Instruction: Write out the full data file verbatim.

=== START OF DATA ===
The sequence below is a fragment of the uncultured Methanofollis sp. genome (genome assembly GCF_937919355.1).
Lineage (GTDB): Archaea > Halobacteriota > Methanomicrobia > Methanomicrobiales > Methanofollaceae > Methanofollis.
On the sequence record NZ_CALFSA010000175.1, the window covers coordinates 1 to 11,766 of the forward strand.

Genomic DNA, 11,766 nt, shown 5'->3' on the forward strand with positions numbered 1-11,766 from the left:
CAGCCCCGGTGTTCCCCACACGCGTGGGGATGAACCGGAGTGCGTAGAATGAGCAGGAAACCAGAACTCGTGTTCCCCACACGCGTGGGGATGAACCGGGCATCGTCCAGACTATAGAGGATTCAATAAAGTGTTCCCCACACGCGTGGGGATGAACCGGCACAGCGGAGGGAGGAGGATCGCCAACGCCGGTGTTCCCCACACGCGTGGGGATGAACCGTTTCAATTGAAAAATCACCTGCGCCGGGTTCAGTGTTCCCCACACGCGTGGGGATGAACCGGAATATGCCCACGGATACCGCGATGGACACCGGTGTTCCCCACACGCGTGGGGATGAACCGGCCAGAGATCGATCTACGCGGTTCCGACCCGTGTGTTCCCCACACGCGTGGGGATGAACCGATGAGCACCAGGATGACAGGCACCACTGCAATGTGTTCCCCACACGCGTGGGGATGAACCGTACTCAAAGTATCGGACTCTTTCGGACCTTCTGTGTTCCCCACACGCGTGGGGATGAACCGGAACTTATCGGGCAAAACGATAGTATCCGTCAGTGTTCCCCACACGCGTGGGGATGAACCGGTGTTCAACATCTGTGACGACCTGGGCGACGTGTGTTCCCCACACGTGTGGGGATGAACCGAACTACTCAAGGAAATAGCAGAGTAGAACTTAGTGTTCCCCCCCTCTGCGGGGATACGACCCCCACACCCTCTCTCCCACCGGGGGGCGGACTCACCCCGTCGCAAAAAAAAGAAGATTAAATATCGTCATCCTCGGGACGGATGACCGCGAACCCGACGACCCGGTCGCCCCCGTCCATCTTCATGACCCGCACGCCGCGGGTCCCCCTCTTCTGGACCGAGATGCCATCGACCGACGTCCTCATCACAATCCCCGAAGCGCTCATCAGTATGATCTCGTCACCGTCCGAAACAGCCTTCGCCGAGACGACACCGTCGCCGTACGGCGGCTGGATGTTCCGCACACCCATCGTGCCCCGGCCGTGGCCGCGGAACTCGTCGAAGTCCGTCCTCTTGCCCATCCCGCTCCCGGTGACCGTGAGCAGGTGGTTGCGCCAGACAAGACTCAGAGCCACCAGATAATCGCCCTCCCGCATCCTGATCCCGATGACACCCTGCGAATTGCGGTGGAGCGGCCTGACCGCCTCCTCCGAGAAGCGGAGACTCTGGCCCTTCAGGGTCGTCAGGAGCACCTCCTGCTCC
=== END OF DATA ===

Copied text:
The sequence below is a fragment of the uncultured Methanofollis sp. genome (genome assembly GCF_937919355.1).
Lineage (GTDB): Archaea > Halobacteriota > Methanomicrobia > Methanomicrobiales > Methanofollaceae > Methanofollis.
On the sequence record NZ_CALFSA010000175.1, the window covers coordinates 1 to 11,766 of the forward strand.

Genomic DNA, 11,766 nt, shown 5'->3' on the forward strand with positions numbered 1-11,766 from the left:
CAGCCCCGGTGTTCCCCACACGCGTGGGGATGAACCGGAGTGCGTAGAATGAGCAGGAAACCAGAACTCGTGTTCCCCACACGCGTGGGGATGAACCGGGCATCGTCCAGACTATAGAGGATTCAATAAAGTGTTCCCCACACGCGTGGGGATGAACCGGCACAGCGGAGGGAGGAGGATCGCCAACGCCGGTGTTCCCCACACGCGTGGGGATGAACCGTTTCAATTGAAAAATCACCTGCGCCGGGTTCAGTGTTCCCCACACGCGTGGGGATGAACCGGAATATGCCCACGGATACCGCGATGGACACCGGTGTTCCCCACACGCGTGGGGATGAACCGGCCAGAGATCGATCTACGCGGTTCCGACCCGTGTGTTCCCCACACGCGTGGGGATGAACCGATGAGCACCAGGATGACAGGCACCACTGCAATGTGTTCCCCACACGCGTGGGGATGAACCGTACTCAAAGTATCGGACTCTTTCGGACCTTCTGTGTTCCCCACACGCGTGGGGATGAACCGGAACTTATCGGGCAAAACGATAGTATCCGTCAGTGTTCCCCACACGCGTGGGGATGAACCGGTGTTCAACATCTGTGACGACCTGGGCGACGTGTGTTCCCCACACGTGTGGGGATGAACCGAACTACTCAAGGAAATAGCAGAGTAGAACTTAGTGTTCCCCCCCTCTGCGGGGATACGACCCCCACACCCTCTCTCCCACCGGGGGGCGGACTCACCCCGTCGCAAAAAAAAGAAGATTAAATATCGTCATCCTCGGGACGGATGACCGCGAACCCGACGACCCGGTCGCCCCCGTCCATCTTCATGACCCGCACGCCGCGGGTCCCCCTCTTCTGGACCGAGATGCCATCGACCGACGTCCTCATCACAATCCCCGAAGCGCTCATCAGTATGATCTCGTCACCGTCCGAAACAGCCTTCGCCGAGACGACACCGTCGCCGTACGGCGGCTGGATGTTCCGCACACCCATCGTGCCCCGGCCGTGGCCGCGGAACTCGTCGAAGTCCGTCCTCTTGCCCATCCCGCTCCCGGTGACCGTGAGCAGGTGGTTGCGCCAGACAAGACTCAGAGCCACCAGATAATCGCCCTCCCGCATCCTGATCCCGATGACACCCTGCGAATTGCGGTGGAGCGGCCTGACCGCCTCCTCCGAGAAGCGGAGACTCTGGCCCTTCAGGGTCGTCAGGAGCACCTCCTGCTCC